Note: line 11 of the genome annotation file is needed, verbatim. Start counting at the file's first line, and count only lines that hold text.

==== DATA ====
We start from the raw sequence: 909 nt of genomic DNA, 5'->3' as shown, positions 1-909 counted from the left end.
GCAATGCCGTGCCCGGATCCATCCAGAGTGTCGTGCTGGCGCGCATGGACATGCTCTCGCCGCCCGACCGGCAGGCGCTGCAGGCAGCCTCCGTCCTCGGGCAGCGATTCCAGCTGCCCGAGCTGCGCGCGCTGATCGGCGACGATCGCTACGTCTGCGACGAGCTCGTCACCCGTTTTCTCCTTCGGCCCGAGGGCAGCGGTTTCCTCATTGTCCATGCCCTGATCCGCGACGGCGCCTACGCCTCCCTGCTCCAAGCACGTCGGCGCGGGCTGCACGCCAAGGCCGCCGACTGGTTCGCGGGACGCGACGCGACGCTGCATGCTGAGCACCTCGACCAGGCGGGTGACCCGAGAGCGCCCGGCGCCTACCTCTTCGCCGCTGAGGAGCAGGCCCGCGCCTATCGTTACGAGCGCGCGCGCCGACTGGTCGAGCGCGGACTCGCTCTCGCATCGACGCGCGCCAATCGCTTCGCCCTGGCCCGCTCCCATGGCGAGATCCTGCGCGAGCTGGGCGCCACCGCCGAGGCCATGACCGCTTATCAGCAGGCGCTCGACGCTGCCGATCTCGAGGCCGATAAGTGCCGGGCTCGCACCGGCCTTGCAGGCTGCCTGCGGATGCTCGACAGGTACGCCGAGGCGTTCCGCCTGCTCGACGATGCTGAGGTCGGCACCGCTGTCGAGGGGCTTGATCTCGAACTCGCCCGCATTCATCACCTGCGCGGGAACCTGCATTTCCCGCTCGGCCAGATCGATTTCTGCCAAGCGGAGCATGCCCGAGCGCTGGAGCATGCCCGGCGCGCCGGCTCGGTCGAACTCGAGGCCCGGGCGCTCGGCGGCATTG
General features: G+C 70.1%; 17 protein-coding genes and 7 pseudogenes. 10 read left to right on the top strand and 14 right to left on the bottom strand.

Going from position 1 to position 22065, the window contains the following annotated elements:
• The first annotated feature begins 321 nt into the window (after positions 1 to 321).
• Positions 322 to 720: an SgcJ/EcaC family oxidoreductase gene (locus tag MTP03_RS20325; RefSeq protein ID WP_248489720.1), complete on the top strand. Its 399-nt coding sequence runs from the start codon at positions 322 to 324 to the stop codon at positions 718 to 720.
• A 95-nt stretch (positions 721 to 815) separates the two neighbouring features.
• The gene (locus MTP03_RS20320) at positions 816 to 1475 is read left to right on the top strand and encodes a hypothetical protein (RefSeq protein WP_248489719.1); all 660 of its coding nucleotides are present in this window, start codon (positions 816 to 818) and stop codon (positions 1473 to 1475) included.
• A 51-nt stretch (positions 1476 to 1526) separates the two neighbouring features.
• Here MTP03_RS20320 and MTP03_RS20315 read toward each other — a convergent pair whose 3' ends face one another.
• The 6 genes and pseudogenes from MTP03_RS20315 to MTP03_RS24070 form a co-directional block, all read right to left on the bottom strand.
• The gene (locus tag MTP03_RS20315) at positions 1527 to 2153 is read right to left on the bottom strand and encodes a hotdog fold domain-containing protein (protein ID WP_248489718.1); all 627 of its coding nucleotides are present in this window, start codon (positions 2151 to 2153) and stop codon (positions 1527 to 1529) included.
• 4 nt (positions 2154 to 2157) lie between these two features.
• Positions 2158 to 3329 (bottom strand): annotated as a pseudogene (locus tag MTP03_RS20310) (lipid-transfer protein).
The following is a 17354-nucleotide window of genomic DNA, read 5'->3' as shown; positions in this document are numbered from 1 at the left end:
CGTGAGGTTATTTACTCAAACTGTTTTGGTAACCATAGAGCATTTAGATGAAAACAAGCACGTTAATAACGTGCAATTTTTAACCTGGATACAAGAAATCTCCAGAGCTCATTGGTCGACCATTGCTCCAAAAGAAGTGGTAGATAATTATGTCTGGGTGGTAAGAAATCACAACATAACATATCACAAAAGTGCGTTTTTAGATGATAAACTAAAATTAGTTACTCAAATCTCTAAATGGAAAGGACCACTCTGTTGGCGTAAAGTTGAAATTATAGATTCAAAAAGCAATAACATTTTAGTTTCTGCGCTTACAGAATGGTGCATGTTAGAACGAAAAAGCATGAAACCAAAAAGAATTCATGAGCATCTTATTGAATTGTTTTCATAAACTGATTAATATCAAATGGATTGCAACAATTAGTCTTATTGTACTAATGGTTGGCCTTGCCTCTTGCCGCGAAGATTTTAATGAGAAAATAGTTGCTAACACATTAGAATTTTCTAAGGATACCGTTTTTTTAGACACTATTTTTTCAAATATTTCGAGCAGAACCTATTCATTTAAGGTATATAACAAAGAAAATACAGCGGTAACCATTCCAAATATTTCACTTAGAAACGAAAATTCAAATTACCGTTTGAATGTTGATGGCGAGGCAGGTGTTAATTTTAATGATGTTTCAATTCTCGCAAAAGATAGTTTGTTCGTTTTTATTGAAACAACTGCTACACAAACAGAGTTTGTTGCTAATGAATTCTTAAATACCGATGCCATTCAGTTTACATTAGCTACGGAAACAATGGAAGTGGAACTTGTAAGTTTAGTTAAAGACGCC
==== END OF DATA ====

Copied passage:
• The 6 genes and pseudogenes from MTP03_RS20315 to MTP03_RS24070 form a co-directional block, all read right to left on the bottom strand.